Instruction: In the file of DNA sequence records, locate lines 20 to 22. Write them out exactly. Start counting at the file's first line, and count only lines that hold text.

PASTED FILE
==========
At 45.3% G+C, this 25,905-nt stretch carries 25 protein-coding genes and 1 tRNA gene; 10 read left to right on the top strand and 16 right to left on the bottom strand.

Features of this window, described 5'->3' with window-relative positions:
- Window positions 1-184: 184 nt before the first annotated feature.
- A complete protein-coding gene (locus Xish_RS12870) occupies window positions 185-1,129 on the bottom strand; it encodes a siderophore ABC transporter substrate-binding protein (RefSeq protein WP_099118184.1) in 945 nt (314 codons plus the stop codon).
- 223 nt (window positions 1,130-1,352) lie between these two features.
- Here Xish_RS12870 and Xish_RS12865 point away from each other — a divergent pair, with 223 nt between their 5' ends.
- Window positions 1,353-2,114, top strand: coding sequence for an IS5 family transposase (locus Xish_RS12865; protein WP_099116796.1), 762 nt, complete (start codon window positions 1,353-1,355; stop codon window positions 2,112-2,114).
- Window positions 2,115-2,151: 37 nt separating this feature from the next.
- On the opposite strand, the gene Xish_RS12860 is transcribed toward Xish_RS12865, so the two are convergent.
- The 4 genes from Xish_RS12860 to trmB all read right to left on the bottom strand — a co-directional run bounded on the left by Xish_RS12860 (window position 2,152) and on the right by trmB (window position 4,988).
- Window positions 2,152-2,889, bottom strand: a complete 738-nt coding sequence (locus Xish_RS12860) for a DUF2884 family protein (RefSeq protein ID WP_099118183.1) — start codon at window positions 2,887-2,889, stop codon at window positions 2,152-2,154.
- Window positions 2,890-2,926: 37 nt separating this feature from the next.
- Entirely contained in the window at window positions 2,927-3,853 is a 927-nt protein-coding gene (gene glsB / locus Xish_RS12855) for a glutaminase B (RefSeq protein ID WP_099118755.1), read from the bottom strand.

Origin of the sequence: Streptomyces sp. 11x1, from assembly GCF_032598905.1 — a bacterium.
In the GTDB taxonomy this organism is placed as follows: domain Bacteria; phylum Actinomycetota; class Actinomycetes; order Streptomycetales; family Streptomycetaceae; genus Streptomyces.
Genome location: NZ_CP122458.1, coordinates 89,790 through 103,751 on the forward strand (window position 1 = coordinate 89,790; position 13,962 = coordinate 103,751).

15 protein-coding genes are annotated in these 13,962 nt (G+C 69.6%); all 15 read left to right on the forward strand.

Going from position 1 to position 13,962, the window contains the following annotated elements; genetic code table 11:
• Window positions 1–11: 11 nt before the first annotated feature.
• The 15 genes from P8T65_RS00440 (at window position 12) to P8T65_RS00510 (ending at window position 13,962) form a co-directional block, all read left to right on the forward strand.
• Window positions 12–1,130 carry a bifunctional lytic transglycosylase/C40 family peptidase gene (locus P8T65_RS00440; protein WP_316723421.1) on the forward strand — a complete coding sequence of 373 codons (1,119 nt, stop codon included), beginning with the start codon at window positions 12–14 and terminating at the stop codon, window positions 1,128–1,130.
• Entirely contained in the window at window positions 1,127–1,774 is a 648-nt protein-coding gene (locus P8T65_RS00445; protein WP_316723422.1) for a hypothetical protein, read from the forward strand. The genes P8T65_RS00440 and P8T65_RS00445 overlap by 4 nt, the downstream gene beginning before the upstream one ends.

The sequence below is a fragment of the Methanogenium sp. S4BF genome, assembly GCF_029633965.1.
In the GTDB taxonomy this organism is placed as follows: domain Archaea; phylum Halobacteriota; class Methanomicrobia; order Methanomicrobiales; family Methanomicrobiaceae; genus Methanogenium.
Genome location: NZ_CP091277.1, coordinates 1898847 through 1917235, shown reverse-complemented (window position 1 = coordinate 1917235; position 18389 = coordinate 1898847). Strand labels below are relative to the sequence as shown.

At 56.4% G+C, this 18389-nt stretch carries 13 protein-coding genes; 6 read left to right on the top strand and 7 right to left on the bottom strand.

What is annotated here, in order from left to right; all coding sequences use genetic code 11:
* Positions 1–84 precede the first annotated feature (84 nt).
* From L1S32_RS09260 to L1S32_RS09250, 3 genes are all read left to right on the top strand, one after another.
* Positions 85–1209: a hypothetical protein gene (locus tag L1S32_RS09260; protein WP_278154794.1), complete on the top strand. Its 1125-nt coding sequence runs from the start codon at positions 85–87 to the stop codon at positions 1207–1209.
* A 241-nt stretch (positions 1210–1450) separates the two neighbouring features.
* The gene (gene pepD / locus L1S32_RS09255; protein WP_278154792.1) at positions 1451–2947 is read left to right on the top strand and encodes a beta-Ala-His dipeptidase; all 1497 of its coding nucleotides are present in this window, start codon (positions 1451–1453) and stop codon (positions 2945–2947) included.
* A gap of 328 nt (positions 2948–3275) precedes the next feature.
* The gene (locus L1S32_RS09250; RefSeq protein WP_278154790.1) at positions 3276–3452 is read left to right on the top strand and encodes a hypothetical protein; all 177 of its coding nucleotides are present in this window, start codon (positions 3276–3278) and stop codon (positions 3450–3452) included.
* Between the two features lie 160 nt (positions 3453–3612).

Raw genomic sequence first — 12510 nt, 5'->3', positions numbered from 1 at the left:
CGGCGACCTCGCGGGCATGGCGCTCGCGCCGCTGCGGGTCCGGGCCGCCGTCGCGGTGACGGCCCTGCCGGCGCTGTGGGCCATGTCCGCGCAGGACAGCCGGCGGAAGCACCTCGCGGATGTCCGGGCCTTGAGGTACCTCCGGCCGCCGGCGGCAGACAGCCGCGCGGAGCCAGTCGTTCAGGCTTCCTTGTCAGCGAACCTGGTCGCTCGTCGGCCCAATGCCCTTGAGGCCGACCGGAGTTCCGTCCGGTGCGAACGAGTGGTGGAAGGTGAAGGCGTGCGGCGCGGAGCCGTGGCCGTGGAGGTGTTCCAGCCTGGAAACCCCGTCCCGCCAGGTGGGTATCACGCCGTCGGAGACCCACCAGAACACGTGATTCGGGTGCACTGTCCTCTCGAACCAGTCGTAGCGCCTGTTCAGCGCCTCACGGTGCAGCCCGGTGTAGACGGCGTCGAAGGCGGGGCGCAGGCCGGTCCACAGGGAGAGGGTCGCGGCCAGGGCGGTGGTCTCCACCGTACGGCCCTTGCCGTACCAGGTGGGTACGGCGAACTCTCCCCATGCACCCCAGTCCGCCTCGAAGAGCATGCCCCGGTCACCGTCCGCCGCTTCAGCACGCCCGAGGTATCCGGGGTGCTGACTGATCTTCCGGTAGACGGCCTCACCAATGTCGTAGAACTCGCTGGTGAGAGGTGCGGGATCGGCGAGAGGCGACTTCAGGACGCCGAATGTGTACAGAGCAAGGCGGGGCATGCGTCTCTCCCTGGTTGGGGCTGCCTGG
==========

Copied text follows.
• The 15 genes from P8T65_RS00440 (at window position 12) to P8T65_RS00510 (ending at window position 13,962) form a co-directional block, all read left to right on the forward strand.
• Window positions 12–1,130 carry a bifunctional lytic transglycosylase/C40 family peptidase gene (locus P8T65_RS00440; protein WP_316723421.1) on the forward strand — a complete coding sequence of 373 codons (1,119 nt, stop codon included), beginning with the start codon at window positions 12–14 and terminating at the stop codon, window positions 1,128–1,130.
• Entirely contained in the window at window positions 1,127–1,774 is a 648-nt protein-coding gene (locus P8T65_RS00445; protein WP_316723422.1) for a hypothetical protein, read from the forward strand. The genes P8T65_RS00440 and P8T65_RS00445 overlap by 4 nt, the downstream gene beginning before the upstream one ends.